Guest opinion: A pandemic game-changer
Each year, we lament the relative instability of the international shipping industry, analyzing unpredicted challenges and looking for signs of smoother sailing in the months ahead. It goes without saying that 2020 set a new bar for instability across the board.
As the COVID-19 pandemic spread and lockdowns were implemented in the United States, importers quickly canceled orders and adjusted forecasts for the remainder of the year, anticipating poor sales amid the growing global recession. Ocean carriers responded by significantly reducing freight capacity through canceled sailings, a tactic they had been perfecting in recent years to combat the overcapacity and poor financial performance of the previous decade. The outlook was bleak until late spring, when the impact of the first U.S. economic stimulus was realized, coinciding with easing of initial restrictions.
What followed was an unprecedented shift in spending, from in-person services to tangible goods. Importers quickly drew down existing inventories and rushed to order more goods to satisfy massive demand. Ocean carriers reinserted capacity, eventually using all available vessel space during the summer.
Then, freight contract rates that were finalized in late spring were suddenly too low for the reality of the pandemic market. Rates soared, and importers were left with no choice but to pay significantly higher costs to keep cargo moving.
Compounding the space and cost challenges — which still are in play — are historic levels of port congestion, rail delays and trucker capacity shortages. West Coast ports have seen as many as 35 vessels at a time anchoring offshore while waiting for an available berth to load and unload containers.
Delays caused by port and rail congestion translate into completely unpredictable transit times. In an industry that has become accustomed to running lean, the disruptions to each leg of the cargo journey have been disastrous.
This pattern continued through the end of 2020 and into 2021, including the Ever Given container ship’s March blockage of the Suez Canal, which cost an estimated $1 billion in damage and losses, the Suez authority chairman estimates.
While the current import surge is expected to soften as vaccination rates increase and consumers shift some spending to service markets, the ocean freight market anticipates a very gradual lessening of pressure.
Most estimates point to the third and fourth quarters of 2021 as the earliest time that import volumes may begin to dip. The timeline for easing of space and container availability, as well as port congestion, is slightly longer. There may not be noticeable improvement in these areas until late 2021 or early 2022, if current forecasts hold.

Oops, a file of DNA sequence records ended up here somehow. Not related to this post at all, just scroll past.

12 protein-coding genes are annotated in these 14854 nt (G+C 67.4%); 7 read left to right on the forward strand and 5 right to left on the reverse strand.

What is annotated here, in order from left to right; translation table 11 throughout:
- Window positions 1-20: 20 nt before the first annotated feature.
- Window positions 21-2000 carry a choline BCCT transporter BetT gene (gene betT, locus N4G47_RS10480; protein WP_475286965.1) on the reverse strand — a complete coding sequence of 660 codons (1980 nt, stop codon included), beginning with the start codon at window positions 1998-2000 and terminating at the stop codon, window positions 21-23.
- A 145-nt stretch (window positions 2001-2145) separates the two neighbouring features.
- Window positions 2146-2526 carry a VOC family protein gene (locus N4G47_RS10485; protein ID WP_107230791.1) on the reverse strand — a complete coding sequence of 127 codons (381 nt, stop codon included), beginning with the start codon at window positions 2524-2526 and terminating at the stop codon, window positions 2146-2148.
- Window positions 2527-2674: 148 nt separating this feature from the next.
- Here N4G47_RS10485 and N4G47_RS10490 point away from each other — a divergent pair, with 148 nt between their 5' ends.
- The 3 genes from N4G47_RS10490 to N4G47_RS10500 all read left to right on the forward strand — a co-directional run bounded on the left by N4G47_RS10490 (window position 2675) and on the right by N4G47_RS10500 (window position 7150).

In the long term, there will be lasting changes to the balance of power between ocean carriers and shippers. The events of 2020 very suddenly flipped the balance from a transportation buyer’s market to a seller’s market, giving carriers the upper hand. This reversed a decade long trend of keeping shippers in control and pushing freight rates to levels so low they were often unsustainable.
As a result, market power on the east-west trade lanes (trans-Pacific and trans-Atlantic) is now held by the 10 largest ocean carriers, operating in three major alliances that have become adept at controlling market capacity to align with demand. Carriers now prefer short-term deals and are limiting the volume they commit to carry at long-term fixed rates.
This year, shippers that wait too long to start the contracting process or hold out for the lowest rate may find capacity scarce.
In our annual maritime shipping outlook, we routinely recommend a diversification strategy for ocean freight procurement. That approach has been reinforced by the extreme challenges of the past year, and large volume importers are increasingly partnering with non-vessel-operating common carriers, which perform services of ocean carriers except operating the vessels.
Maintaining a variety of strategic partnerships is essential for success in international shipping. The industry has seen its share of major disruptions over the last decade alone, from labor disputes to cyberattacks, trade wars and carrier bankruptcy. While we cannot predict the cause or timing of the next market disruption, we can take steps to prepare for it.
Rachel Shames is director of pricing and procurement at CV International Inc., a freight forwarder, customs broker and non-vessel-operating common carrier headquartered in Norfolk.